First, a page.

Effective Drug Education

Sanya Singh Drug Education, Marijuana Legalization, Tax and Regulate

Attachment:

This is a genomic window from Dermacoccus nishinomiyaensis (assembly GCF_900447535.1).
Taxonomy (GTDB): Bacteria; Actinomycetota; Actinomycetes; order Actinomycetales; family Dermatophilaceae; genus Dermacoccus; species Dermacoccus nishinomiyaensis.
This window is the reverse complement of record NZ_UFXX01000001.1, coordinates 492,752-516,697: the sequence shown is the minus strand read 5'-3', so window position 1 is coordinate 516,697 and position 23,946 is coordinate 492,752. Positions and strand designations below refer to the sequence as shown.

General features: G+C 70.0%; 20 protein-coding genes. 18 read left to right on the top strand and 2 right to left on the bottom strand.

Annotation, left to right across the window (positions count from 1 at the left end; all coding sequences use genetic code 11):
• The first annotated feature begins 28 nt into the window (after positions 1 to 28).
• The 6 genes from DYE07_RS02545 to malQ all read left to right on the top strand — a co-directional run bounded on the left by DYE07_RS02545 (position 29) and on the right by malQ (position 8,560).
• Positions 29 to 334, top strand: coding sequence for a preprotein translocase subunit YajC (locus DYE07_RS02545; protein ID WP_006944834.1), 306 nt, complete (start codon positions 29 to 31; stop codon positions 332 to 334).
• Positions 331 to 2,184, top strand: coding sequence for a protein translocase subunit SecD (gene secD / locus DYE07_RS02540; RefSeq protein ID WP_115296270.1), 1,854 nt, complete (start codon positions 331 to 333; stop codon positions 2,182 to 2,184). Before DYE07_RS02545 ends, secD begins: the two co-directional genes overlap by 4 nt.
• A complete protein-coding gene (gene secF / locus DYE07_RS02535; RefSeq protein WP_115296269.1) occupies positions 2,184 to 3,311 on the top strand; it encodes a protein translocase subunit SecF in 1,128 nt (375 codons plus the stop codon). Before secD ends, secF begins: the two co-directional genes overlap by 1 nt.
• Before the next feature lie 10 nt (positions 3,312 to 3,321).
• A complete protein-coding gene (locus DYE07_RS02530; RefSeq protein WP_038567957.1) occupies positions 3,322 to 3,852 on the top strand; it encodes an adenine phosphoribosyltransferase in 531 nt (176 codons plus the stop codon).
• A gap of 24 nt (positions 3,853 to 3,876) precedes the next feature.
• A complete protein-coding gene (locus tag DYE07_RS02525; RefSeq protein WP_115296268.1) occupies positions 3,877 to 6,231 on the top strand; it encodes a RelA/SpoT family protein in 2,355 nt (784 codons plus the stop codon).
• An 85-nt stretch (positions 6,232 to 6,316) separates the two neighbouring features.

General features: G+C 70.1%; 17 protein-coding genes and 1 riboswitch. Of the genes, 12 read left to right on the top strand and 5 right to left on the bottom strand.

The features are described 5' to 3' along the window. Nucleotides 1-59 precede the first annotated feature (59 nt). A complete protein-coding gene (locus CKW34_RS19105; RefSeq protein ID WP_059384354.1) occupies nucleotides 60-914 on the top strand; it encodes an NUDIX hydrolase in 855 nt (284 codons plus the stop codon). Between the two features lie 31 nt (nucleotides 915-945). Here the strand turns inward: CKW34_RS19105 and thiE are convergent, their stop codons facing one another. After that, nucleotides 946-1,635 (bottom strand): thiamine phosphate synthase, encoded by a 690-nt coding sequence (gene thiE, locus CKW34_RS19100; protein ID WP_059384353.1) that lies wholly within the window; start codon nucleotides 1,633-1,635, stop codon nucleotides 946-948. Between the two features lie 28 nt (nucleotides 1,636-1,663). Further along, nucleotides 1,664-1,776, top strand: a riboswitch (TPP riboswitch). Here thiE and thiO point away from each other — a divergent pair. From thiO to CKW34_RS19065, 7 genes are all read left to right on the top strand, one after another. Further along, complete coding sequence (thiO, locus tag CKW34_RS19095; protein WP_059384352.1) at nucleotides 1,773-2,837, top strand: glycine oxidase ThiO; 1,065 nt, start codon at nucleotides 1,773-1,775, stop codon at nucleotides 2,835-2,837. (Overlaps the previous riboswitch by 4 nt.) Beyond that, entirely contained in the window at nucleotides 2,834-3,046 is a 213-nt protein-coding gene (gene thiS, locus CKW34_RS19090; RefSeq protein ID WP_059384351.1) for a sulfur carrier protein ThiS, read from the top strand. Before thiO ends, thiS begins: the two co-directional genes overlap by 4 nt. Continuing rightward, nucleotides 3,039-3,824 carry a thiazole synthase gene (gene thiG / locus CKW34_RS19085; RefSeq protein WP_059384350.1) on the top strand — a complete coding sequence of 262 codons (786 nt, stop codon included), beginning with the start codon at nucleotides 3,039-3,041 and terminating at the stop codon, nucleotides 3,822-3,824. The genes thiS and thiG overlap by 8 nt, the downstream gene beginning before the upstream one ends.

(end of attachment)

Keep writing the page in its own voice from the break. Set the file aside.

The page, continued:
Our November 17, newsletter argued that marijuana legalization makes possible “Drug Education That Students Will Believe.”  While Rick Steves did not address drug education explicitly, his comments confirmed this critical point – as these excerpts make clear: We need credibility for teachers, cops, and parents when it comes to the dangers of hard drugs. When we get the ‘reefer madness’ out of the system we have credibility.  When we take the crime out of marijuana, then we can address the serious problems of hard drugs, and we can do that effectively. This isn’t an issue of soft or hard on drugs. This is an issue of how can we be pragmatic? How can we be smart about a problem that we can’t just wish away?  Marijuana is here. People who are opponents talk like, “If you legalize marijuana, it’s going to mess up kid’s brains.”  Well, the kids are smoking marijuana. They’re going to smoke after legalization. The question is how can we gain credibility. In Europe, they talk about pragmatic harm reduction. For eight years during the Bush administration, if you proposed pragmatic harm reduction that would not even have been considered because that would have been code for “Let’s legalize it.” But what is wrong with pragmatic harm reduction when it comes to a moral issue? We are suffering from decades and billions of dollars of misinformation from the federal government on the need to make marijuana criminal.  When they finally legalized alcohol, there wasn’t a celebration.  There was recognition that the laws against alcohol were causing more harm to society than the alcohol itself. We can gain credibility by talking truth to our young people and to me it’s a huge issue. I was a parent of two kids and we had to navigate all those challenges. I want teachers and parents, and cops to have credibility with kids. They will when they speak the truth rather than mouthing government talking points. Let’s regulate instead of criminalizing it.  We’re learning that right now. Marijuana use is going down among adolescents, because now we have credibility, just like we’ve had success with tobacco and kids. You can advertise, you can educate, and you can make progress.